100 years ago on April 6th, the US Congress voted to go to war with Germany and thereby entered World War I. 17 million people died in WWI. Less publicized is the role animals played in the war effort.
Horses were popular on both sides of the front. Several million horses died in WWI. They were so important to the war effort on both sides, they became military targets.
Christopher Kolakowski is the director of the MacArthur Memorial in Norfolk, Virginia. He says that the horses were needed for movement. Taking care of the horses was like maintaining your car today.
Horses and mules were shipped to Europe from Newport News, Virginia, by the hundreds of thousands. It was the largest departure point for horses and mules during the war. Today the area is full of condos, offices and some shipyards.
Kolakowski says that Newport News was ideally located near the harbor and rail lines. Also, the harbor is very large and not as crowded as New York.
The US sold animals to the UK and other allies in Europe even before WWI. The US economy was in need of money, so there was no shortage of companies willing to meet the large supply of animals requested by our allies.
During WWI, animals tended to be the best option for transporting people and supplies, according to Lynn Rainville, a research professor of humanities at Sweet Briar College who wrote a book about the role Virginia played in WWI. Four-legged animals were able to maneuver over rough roads better than tanks, cars and trucks.
So valuable were horses and mules to the Allies that the Germans plotted to infect them as they waited at Newport News to be shipped to Europe.
Anton Dilger, an American-born German sympathizer who had studied science and medicine in Germany, developed a plot to infect the mules with anthrax and a disease called glanders.
The two diseases are so dangerous that, had the mules been infected, most or all of them would have been dead before they reached Europe.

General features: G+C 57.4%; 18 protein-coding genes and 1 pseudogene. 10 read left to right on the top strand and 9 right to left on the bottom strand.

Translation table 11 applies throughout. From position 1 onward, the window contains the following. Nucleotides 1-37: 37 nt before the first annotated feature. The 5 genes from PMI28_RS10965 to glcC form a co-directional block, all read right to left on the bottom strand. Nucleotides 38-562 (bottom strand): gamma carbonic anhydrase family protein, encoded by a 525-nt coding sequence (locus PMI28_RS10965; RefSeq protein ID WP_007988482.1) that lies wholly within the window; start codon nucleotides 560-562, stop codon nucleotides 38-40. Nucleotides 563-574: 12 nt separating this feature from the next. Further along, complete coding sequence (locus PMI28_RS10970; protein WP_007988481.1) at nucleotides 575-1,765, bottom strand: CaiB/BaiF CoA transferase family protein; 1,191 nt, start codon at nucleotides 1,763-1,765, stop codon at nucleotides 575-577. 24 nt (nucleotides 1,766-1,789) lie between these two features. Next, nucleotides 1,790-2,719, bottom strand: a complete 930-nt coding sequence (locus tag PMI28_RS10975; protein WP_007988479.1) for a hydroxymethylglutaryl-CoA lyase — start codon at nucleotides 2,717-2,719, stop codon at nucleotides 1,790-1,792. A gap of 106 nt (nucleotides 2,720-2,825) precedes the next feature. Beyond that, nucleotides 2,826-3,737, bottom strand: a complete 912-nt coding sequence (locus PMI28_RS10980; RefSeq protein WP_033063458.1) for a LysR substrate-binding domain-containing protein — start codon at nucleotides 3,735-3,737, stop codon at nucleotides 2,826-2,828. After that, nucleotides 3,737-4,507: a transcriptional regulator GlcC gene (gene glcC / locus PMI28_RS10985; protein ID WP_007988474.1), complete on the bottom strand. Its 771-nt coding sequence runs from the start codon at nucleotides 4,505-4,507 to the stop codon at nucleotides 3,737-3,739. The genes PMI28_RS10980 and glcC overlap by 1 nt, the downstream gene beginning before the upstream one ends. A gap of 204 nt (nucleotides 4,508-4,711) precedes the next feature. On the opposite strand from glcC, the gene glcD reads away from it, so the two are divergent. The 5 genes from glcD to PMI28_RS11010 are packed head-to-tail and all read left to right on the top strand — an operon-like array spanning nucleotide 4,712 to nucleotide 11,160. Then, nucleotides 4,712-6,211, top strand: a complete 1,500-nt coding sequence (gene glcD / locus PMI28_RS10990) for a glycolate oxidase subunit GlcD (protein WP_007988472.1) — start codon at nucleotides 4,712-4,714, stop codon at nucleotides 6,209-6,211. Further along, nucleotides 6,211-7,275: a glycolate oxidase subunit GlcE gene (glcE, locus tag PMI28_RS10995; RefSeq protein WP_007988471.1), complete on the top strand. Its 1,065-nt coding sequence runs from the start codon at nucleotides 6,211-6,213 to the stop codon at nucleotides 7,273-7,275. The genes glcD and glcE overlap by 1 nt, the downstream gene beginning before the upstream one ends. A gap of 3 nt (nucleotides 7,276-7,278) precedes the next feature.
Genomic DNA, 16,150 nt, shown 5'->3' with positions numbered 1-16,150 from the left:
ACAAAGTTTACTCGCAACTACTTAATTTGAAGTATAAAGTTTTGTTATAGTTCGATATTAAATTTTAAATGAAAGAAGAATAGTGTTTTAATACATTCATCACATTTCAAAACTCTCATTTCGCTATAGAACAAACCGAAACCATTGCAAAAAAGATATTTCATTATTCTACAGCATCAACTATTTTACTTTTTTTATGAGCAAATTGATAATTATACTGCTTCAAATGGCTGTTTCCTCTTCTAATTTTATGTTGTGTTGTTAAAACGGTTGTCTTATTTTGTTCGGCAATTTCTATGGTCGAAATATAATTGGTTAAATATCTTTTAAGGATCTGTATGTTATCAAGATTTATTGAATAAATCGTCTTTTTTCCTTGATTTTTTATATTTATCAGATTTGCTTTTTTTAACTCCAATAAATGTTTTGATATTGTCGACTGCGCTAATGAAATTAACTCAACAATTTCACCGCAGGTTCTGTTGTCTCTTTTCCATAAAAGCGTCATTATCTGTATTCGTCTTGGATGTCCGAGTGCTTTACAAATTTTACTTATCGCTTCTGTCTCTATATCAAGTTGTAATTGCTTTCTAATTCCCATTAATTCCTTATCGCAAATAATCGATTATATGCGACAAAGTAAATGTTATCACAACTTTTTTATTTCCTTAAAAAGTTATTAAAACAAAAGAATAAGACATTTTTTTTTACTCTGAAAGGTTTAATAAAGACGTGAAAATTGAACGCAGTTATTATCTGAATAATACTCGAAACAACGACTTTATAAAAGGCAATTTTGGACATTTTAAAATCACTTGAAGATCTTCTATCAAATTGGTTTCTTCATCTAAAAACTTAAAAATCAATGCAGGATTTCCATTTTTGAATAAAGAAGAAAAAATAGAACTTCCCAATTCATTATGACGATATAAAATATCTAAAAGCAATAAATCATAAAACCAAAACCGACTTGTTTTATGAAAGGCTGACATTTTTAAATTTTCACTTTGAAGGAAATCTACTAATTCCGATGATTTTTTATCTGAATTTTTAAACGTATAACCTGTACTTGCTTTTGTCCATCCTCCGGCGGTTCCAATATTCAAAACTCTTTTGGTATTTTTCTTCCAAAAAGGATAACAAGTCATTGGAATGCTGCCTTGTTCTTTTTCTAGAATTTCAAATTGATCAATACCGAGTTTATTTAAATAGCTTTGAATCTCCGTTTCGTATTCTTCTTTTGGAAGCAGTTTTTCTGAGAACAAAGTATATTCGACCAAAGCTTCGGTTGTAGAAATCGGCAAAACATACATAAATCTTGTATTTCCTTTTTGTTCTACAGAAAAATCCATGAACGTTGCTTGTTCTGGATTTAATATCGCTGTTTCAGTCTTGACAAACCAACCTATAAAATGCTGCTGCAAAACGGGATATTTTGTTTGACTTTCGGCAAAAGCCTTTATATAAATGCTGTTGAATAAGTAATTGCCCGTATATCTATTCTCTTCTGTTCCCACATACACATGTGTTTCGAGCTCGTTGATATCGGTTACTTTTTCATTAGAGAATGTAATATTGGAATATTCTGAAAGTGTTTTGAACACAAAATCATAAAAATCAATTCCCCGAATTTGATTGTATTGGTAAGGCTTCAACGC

It seems odd that Dilger would be willing to do such a thing, especially considering his father was Hubert Dilger, a German immigrant who received the Medal of Honor for his heroic actions in the Civil War.
Kolakowski calls it an “interesting dichotomy in the family” that the father would have a distinguished career in the US military and his son would support our enemy in WWI.
Robert Koenig wrote about Dilger in his book, “The Fourth Horseman: One Man’s to Mission to Wage the Great War in America.” Koenig believes that dock workers that Dilger paid to release the diseases failed to follow through.
Dilger’s plot was just one way the Germans attempted to interrupt the delivery of horses and mules from America. They also used a submarine to try and sink US transport ships full of horses.
According to Koenig, the Germans tried to blow up a train load of horses at one point. They also went to stockyards throughout the US, but it was not an effective tactic.
Disrupting the supply of horses would have been equivalent to blocking the delivery of dozens of tanks, nowadays. It would have ground the Allied operations to a halt.
Bill Barker is archiving the letters of Joe Harlin. Barker is the archivist at the Mariner’s Museum in Newport News. Harlin wrote a series of letters home to his parents from the war. He was stationed in Newport News.
In a letter dated August 15, 1918, Harlin told his parents that there were just as many sick horses as there always was.
The animals that were shipped to Europe were often malnourished by the time they arrived. They often died from malnourishment, exhaustion or the weapons fire of the enemy, KNKX reported.
Kolakowski says that people tend to think about the human toll of the war, but that animals also fought in the war.